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Alexander: Effects of Julio Urías situation will go way beyond Dodgers

It is way too early to make assumptions in the case of Julio Urías, too early to speculate on what might happen because we don’t know exactly what did happen Monday evening in a parking structure at the Beverly Center.
We know he was accused, by police, of shoving his female companion to the ground. He was arrested, booked, released on $20,000 bond and has been placed on administrative leave by Major League Baseball.
We know the Dodgers are tight-lipped these days, allowing MLB to take the lead. We also know that the Dodgers have backed away from acquiring players with domestic violence in their pasts. We do not know how this will shake out, whether he is looking at a lengthy suspension or whether he’ll even wear the Dodgers uniform again.
And we definitely don’t know if there is a history, or if this was a one-time occurrence. That, I suspect, will be one of the things MLB’s investigators look into in determining the incident’s seriousness, and it likely will have an effect on what kind of suspension, if any, is handed down.
But we know this: The effects go way beyond what happens to the Dodgers’ pitching staff the rest of the season, and maybe even beyond where Urías’ career goes from here.
Those who have been victims, or survivors, of domestic violence and who see these details will have their own thoughts, their own memories, their own fears come rushing back.
“It can definitely trigger people,” said Melodie Kruspodin, the prevention and policy director at Peace Over Violence, a Los Angeles-based volunteer organization committed to intervention, prevention education and emergency services for abuse and violence victims.
“We run a 24-hour hotline here at Peace Over Violence for domestic violence and sexual assault, and we can actually see a statistical increase in how many phone calls we get to the hotline when there is a public case around sexual assault or domestic violence. It can either trigger people to flashbacks, or it can make this person feel like, ‘Wow, what this person is describing sounds like what I’m going through. So am I going through domestic violence?’
“The other thing I would say is that I think survivors, like current survivors or victims, are also looking to how we react to these cases. They’re also paying attention to, ‘Are we blaming the victim and asking, well, did he or she do something? Did they cause this person to hit them? (Or is it) oh, well, I don’t believe them because I know this guy and he would never do something like that.’ So I think it’s also about what our response is as a society.”
Society has changed in this regard: The old attitude of ‘boys will be boys’ is no longer acceptable. What that has done in sports, in particular, is to shine a harsher light on both those who have committed acts of domestic violence along with those who have been accused. The Cubs’ Addison Russell, booed by the home fans last week when he returned from a 40-game domestic violence suspension, is but one example.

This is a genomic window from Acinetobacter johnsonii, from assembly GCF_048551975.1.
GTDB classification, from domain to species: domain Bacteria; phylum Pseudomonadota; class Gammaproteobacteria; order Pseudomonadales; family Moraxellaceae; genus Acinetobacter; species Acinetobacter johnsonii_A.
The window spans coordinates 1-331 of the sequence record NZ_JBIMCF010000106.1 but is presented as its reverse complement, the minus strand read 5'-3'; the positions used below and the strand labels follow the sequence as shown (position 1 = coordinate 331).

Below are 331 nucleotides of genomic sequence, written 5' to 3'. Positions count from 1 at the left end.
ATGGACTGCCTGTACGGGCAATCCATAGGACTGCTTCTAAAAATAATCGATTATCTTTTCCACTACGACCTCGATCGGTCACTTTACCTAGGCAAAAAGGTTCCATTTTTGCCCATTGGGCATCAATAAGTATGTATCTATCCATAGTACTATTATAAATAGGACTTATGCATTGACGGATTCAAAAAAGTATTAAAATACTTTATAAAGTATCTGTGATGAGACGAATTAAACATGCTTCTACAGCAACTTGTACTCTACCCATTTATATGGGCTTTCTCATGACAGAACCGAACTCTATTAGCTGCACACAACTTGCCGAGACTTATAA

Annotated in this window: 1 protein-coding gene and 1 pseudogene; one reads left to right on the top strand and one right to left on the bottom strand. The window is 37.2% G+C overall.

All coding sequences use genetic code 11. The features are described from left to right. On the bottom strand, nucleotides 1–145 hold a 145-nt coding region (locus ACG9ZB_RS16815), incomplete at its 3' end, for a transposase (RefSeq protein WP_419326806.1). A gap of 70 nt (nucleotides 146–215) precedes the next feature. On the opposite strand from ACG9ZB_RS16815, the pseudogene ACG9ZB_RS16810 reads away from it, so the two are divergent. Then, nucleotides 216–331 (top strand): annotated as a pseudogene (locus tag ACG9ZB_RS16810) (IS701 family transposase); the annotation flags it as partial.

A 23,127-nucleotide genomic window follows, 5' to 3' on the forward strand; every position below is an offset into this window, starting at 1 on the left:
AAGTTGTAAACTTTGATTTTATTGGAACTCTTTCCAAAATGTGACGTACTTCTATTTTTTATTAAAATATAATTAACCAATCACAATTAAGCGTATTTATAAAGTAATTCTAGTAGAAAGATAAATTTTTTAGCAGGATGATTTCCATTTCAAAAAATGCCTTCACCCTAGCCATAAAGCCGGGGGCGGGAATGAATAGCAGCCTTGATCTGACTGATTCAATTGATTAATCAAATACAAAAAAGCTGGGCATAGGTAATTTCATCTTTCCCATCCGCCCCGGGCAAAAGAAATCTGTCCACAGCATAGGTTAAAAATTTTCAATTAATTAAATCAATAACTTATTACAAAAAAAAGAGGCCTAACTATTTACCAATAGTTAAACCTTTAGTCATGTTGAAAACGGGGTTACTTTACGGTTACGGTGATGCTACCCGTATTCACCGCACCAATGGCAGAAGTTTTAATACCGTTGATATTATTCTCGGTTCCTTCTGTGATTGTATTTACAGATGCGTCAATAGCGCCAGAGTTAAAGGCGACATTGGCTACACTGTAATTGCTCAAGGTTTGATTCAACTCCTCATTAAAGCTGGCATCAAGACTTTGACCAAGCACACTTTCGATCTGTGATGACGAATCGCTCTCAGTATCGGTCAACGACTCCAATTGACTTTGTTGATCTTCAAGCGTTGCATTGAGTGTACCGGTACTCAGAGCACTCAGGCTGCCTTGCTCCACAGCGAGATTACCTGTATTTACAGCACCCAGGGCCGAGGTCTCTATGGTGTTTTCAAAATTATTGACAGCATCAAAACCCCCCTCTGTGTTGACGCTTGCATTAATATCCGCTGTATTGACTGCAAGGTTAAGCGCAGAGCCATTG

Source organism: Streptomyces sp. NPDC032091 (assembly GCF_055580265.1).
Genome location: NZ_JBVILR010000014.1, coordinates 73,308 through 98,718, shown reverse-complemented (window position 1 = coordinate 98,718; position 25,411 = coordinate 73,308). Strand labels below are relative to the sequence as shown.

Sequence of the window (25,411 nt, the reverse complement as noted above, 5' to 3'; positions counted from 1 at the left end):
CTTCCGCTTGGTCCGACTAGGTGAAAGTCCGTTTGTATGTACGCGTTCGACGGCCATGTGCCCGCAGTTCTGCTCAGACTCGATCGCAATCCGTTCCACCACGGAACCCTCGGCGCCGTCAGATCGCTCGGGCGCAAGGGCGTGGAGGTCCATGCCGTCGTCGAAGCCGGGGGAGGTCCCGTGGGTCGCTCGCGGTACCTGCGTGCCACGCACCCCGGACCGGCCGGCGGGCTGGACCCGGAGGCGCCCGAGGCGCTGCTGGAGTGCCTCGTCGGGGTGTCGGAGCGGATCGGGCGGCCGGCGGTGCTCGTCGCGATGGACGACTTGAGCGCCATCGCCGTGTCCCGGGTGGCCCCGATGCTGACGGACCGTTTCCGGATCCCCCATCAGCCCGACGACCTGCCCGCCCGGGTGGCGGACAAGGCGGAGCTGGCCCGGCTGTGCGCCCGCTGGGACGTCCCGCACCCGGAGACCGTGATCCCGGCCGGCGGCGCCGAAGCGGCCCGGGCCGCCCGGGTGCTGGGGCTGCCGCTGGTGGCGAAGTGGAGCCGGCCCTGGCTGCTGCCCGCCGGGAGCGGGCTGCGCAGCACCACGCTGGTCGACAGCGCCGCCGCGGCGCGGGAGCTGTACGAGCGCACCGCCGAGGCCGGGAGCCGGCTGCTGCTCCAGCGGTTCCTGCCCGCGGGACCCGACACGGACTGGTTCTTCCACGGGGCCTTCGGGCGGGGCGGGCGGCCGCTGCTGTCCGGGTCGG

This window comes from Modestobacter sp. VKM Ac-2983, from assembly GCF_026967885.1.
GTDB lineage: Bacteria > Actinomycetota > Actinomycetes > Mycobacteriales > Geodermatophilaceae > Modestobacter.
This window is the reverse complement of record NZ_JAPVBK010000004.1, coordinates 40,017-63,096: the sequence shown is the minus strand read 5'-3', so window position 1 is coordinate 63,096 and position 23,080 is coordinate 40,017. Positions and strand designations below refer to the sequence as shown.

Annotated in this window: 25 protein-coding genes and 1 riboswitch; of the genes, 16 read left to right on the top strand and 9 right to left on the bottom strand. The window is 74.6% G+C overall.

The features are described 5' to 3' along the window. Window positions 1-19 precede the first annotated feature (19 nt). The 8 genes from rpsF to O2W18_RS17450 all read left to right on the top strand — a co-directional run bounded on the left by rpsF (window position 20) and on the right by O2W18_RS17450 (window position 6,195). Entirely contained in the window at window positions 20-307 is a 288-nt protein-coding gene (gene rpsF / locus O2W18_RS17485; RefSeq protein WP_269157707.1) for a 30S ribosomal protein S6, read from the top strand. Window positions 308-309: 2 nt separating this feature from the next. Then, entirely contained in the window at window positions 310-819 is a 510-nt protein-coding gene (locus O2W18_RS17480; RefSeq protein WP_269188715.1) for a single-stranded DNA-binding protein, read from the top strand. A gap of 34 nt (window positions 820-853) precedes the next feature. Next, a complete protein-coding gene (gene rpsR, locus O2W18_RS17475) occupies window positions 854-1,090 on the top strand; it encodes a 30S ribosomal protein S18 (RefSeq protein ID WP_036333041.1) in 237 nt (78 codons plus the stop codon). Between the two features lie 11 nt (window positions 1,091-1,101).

The Dodgers have avoided such players on two different occasions during Andrew Friedman’s tenure, cutting off negotiations on a potential Aroldis Chapman trade in December of 2015 and staying out of the bidding for reliever Roberto Osuna last summer.
What do they do now, with one of their own, if Urías is suspended or faces legal jeopardy? If it comes down to a team decision, where do social responsibility and competitive considerations converge, and where do they diverge? It’s not a simple question to answer, especially when we as yet know so little.
Another question: Is a zero tolerance policy, while principled, the most effective way to address this issue in your community?
Kruspodin, whose organization deals with such situations daily, said she does not have an issue with second chances for people who take responsibility for their actions and work to change their behavior.
A far more effective tack would be for teams and leagues to really lean into advocacy. Joe Torre’s Safe at Home Foundation, started by the former manager who is now an MLB vice president, provides help for children who have been caught up in abusive relationships and obviously has a lot of support within the game. But teams probably could do more in their individual communities.
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“We want, whether it be teams or Major League Baseball or whoever it may be, to also focus on what are we doing to try to prevent this from happening in the first place?” Kruspodin said. “Can we provide training or education to players, to administration, to the organization, to be aware of these things, to let them know what a healthy relationship is?
“… Are they showing any kind of (desire) to address this as an issue? Perhaps not focusing on one specific player or one incident but saying, ‘We as the Dodgers or we as Major League Baseball take domestic violence seriously, don’t think that it’s right, (and) believe and support survivors.’ ”
Getting that message out there would be good. Backing it up with time, effort and money to local organizations that support victims and survivors – and there are plenty of them in every city – would be better, not just for baseball teams but franchises in all sports.
Better still would be making sure the message – that relationships should be built on respect, not intimidation or manipulation – is reinforced in every clubhouse and locker room.
Every workplace, actually.
jalexander@scng.com
@Jim_Alexander on Twitter

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